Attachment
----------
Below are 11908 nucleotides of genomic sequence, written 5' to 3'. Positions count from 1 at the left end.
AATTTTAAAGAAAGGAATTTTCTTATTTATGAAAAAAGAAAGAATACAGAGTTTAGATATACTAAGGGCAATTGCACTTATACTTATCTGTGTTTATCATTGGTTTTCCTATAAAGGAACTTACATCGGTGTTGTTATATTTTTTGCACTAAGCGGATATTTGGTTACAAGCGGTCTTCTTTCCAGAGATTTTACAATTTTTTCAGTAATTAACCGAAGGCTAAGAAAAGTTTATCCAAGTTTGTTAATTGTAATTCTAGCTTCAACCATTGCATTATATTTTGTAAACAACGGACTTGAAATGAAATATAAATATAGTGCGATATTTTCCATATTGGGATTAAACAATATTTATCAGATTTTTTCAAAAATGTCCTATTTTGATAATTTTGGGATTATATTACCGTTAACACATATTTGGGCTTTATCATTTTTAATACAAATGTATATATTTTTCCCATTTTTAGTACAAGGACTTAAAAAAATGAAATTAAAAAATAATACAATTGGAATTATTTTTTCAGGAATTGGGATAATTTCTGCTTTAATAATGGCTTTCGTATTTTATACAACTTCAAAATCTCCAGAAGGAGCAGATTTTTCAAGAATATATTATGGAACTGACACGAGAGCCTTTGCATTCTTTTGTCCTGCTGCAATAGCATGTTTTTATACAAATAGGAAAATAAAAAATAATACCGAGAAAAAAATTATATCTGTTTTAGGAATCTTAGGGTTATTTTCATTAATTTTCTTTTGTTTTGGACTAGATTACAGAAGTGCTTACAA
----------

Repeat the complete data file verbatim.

Below are 11908 nucleotides of genomic sequence, written 5' to 3'. Positions count from 1 at the left end.
AATTTTAAAGAAAGGAATTTTCTTATTTATGAAAAAAGAAAGAATACAGAGTTTAGATATACTAAGGGCAATTGCACTTATACTTATCTGTGTTTATCATTGGTTTTCCTATAAAGGAACTTACATCGGTGTTGTTATATTTTTTGCACTAAGCGGATATTTGGTTACAAGCGGTCTTCTTTCCAGAGATTTTACAATTTTTTCAGTAATTAACCGAAGGCTAAGAAAAGTTTATCCAAGTTTGTTAATTGTAATTCTAGCTTCAACCATTGCATTATATTTTGTAAACAACGGACTTGAAATGAAATATAAATATAGTGCGATATTTTCCATATTGGGATTAAACAATATTTATCAGATTTTTTCAAAAATGTCCTATTTTGATAATTTTGGGATTATATTACCGTTAACACATATTTGGGCTTTATCATTTTTAATACAAATGTATATATTTTTCCCATTTTTAGTACAAGGACTTAAAAAAATGAAATTAAAAAATAATACAATTGGAATTATTTTTTCAGGAATTGGGATAATTTCTGCTTTAATAATGGCTTTCGTATTTTATACAACTTCAAAATCTCCAGAAGGAGCAGATTTTTCAAGAATATATTATGGAACTGACACGAGAGCCTTTGCATTCTTTTGTCCTGCTGCAATAGCATGTTTTTATACAAATAGGAAAATAAAAAATAATACCGAGAAAAAAATTATATCTGTTTTAGGAATCTTAGGGTTATTTTCATTAATTTTCTTTTGTTTTGGACTAGATTACAGAAGTGCTTACAA